2018: The Year of Shooting With Old Iron

Part of my collection of heavy metal, screw-mount SLR cameras.

I’ve never been a photo-project kind of guy. There’s obviously nothing wrong with focusing one’s creative energy that way, it’s just never been my thing. At the same time, I find myself falling victim to the tyranny of choice and muse about joining the one-camera/one-lens brigade. But I know I never will. I just have too many cameras that I like to shoot to ever really be happy in that box. So here’s my compromise—a year using one type of camera and one type of lens.

Okanagan Lake

From the KVR trail, northeast of Penticton, B.C.
(Camera: Praktica LTL 3; Lens: Pentacon 50mm f/1.8; Film: Ilford XP2 Super 400)

The cameras? Big, chunky heavy metal SLRs that take M42 screw-mount lenses. “Old iron” as I call ‘em. Through luck more than design, lately I’ve acquired quite a few cameras that fall into this category—certainly enough to keep shooting with for a year even if I don’t pick up one or two more (a highly unlikely turn of events).

So how did I get here? Trial and error, error and trial, and still more trials. I’ve used a lot of different kinds of camera and have lately have once again come to appreciate the many, many virtues of the single-lens reflex design. You’ll hear people rhapsodically singing the praises of rangefinders (especially Leica fans) or waxing poetic about the wonders of pocketable point-and-shoots (including me), but how often do SLRs get the love they deserve? Rarely, in my estimation. And that’s surprising—as a type, they have very few shortcomings and (in my opinion) the HUGE advantage of a through-the-lens viewfinder and (often) metering.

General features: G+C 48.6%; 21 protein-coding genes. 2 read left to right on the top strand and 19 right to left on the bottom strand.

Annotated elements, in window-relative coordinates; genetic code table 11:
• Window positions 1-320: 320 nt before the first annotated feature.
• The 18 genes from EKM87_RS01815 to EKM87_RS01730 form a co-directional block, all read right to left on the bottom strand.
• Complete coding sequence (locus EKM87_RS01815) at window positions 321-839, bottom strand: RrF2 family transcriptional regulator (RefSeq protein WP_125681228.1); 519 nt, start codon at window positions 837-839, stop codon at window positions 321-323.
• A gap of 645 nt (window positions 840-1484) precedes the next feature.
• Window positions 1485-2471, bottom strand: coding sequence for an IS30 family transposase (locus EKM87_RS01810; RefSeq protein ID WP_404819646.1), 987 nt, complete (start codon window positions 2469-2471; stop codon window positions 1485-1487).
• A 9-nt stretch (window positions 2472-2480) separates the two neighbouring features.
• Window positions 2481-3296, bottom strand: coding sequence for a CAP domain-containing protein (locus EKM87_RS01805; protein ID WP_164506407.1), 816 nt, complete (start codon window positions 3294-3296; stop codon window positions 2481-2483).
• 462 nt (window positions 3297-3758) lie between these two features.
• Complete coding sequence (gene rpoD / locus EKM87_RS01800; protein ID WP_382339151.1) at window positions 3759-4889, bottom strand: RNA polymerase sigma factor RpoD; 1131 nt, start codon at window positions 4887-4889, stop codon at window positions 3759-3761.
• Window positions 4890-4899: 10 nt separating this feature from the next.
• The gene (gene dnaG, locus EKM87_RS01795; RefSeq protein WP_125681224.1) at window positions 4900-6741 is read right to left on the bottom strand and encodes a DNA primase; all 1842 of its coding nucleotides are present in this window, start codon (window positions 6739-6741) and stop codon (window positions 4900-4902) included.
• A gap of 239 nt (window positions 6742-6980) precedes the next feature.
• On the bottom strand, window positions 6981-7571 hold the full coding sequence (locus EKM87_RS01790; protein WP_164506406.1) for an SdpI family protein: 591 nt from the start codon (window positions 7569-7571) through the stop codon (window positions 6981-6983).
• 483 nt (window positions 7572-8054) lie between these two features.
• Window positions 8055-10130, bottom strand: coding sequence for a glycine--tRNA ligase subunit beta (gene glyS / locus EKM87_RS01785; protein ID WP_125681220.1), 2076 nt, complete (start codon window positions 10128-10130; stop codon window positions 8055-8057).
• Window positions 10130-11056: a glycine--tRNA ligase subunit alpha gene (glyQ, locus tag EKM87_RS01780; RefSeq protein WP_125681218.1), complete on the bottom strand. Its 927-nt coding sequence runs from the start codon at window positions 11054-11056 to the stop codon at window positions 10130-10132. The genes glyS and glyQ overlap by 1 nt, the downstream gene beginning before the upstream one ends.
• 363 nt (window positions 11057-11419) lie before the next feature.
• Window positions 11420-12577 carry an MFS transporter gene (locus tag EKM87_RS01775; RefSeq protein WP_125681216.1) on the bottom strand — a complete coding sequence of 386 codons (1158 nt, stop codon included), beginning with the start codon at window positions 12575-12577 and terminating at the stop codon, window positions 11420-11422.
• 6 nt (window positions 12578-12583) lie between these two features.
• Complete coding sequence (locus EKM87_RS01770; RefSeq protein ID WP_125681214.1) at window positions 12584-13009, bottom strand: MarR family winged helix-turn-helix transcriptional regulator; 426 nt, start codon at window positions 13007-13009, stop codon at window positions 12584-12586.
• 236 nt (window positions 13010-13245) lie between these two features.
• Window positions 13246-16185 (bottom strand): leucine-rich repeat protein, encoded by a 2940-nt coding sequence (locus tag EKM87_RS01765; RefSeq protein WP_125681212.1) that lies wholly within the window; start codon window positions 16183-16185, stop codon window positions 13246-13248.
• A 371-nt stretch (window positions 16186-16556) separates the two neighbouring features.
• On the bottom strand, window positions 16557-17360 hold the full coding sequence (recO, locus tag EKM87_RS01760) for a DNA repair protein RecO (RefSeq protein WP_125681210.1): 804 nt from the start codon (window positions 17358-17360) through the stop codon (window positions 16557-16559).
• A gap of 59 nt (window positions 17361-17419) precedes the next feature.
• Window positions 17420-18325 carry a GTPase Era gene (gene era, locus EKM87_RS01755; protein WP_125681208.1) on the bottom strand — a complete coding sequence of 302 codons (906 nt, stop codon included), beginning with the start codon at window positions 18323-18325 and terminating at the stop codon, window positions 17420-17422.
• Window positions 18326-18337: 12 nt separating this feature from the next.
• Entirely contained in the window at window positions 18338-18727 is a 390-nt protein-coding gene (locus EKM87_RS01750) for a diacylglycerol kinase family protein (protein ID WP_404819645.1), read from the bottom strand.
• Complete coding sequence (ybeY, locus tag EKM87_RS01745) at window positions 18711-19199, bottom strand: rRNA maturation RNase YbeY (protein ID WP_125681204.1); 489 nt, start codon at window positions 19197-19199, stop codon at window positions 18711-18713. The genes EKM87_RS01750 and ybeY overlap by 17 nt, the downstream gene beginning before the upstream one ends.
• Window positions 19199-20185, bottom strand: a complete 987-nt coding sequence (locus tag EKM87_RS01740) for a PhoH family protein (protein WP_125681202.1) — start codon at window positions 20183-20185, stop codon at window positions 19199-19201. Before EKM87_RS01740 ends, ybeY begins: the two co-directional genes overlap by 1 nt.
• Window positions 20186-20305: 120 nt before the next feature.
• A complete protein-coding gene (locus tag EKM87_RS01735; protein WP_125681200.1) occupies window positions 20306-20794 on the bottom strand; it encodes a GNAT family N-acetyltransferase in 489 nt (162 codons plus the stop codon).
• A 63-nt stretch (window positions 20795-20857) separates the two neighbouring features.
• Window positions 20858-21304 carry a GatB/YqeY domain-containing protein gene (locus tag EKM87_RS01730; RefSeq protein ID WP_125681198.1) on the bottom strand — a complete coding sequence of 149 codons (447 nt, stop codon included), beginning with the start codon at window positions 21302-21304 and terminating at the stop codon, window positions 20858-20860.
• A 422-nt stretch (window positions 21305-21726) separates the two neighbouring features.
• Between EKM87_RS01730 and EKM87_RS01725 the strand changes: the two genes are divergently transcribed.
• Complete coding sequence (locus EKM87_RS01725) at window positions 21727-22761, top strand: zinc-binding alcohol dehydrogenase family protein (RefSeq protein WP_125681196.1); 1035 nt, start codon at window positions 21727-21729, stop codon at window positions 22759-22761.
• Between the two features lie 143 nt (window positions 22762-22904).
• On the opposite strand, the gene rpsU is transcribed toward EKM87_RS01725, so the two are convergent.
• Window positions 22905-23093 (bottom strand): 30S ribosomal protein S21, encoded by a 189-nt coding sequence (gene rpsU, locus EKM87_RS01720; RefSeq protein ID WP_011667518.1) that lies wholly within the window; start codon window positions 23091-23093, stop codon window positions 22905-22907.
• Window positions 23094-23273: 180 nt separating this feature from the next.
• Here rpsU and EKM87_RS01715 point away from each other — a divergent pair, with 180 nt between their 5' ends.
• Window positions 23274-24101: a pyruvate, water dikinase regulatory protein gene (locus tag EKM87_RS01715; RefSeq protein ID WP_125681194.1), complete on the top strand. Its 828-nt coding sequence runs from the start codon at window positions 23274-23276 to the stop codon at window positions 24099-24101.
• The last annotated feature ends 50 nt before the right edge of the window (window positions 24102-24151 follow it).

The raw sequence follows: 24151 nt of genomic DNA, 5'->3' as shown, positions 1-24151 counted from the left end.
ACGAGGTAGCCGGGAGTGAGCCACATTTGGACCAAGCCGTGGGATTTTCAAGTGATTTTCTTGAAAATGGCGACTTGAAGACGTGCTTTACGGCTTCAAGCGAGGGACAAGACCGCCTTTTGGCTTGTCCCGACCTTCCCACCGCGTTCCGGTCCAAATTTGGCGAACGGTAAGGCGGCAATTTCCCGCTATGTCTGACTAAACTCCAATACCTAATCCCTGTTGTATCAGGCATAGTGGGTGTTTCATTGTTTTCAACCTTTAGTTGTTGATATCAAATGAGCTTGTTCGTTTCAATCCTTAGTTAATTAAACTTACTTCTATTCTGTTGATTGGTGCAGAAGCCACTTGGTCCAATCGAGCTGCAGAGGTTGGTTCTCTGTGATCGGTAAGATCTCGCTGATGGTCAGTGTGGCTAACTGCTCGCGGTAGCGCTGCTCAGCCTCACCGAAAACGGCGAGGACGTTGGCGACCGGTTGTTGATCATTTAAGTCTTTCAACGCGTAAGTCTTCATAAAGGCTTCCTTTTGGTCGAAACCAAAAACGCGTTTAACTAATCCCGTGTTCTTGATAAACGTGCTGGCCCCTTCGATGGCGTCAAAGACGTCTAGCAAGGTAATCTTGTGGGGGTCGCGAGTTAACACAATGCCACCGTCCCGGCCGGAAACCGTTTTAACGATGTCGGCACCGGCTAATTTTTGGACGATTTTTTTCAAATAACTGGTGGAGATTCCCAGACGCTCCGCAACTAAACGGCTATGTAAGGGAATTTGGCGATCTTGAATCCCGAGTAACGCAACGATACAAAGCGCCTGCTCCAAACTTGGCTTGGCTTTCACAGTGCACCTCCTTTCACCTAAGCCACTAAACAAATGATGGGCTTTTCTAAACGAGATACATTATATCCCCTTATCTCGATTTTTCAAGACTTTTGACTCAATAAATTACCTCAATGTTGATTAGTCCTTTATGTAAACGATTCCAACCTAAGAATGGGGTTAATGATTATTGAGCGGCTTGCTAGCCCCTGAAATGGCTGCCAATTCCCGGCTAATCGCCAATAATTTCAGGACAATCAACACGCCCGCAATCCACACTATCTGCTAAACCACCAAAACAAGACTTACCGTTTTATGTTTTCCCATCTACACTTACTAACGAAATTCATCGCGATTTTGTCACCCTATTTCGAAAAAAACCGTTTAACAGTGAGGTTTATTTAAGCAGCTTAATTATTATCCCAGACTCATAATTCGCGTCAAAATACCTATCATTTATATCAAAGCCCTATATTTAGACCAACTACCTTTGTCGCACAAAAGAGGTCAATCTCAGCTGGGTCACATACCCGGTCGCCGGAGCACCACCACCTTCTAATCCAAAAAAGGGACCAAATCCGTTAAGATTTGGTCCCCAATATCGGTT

I know some rangefinder fans will jump on me for that. “But the viewfinder blacks out when you take the picture—you never know if you’ve captured the decisive moment!” To which I say, rubbish! That line of thinking never made much sense to me. After all, the dreaded “black out” doesn’t happen until after you’ve made the decision to take the picture.

With a SLR, you never have to worry about goofy frame lines that may or may not match the actual view—what you see is what you get. You can shoot any lens from fish-eye to super-telephoto without messing with auxiliary finders. And, you can shoot macro without a whole bunch of muss and fuss. Anyway…

So SLRs it is. But why screw-mount? No real reason apart from the fact that it’s one lens mount that works with the widest range of manufacturers. I don’t have to be tied to a particular system this way. I can (and will) shoot Pentax (of course!), Fujica, Mamiya/Sekor, Praktica and even work in a little Russian magic with a newly acquired Zenit.

Just watch me!

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2 Responses to 2018: The Year of Shooting With Old Iron

  1. Jim Grey says:

    I’m with you: the benefits of an SLR outweigh the perceived negatives. Good luck with your non-project project!

  2. Gary says:

    Thanks Jim. Looking forward to seeing what you do in 2018 too.

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